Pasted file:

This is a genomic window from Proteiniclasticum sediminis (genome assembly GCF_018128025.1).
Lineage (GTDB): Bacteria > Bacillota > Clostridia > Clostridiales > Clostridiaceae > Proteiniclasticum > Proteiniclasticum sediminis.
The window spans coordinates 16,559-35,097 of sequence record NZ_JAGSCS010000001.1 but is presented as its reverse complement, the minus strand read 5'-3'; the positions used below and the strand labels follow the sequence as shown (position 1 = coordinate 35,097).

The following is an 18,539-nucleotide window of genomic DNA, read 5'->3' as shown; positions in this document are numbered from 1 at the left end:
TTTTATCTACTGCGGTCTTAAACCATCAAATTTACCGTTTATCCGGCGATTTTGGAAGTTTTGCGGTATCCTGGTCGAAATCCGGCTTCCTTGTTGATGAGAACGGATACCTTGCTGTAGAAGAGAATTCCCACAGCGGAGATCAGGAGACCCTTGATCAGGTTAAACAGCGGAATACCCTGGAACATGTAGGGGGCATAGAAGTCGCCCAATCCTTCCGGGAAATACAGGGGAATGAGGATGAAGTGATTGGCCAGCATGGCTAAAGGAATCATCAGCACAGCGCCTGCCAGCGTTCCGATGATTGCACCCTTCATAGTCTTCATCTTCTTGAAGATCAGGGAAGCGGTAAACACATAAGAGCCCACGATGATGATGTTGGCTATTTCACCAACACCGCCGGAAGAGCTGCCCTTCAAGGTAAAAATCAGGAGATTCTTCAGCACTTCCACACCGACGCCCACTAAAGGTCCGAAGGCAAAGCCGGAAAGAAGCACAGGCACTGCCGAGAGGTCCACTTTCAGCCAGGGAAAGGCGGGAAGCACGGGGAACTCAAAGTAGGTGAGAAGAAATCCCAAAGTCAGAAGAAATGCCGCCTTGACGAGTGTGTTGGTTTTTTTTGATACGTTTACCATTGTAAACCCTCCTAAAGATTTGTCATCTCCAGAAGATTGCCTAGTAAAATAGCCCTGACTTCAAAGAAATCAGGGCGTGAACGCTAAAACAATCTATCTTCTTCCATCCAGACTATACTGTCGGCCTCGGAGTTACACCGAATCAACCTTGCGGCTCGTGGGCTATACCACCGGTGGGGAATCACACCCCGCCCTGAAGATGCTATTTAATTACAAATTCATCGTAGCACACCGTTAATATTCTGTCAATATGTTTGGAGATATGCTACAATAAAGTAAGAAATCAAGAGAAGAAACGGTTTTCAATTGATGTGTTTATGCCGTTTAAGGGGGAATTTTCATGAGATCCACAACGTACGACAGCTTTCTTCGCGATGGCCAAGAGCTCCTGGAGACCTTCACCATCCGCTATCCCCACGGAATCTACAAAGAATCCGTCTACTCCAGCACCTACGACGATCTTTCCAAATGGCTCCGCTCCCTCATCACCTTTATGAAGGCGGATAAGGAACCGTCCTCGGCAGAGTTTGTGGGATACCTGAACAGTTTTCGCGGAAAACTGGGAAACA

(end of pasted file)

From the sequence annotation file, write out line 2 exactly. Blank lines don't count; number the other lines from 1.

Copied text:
Lineage (GTDB): Bacteria > Bacillota > Clostridia > Clostridiales > Clostridiaceae > Proteiniclasticum > Proteiniclasticum sediminis.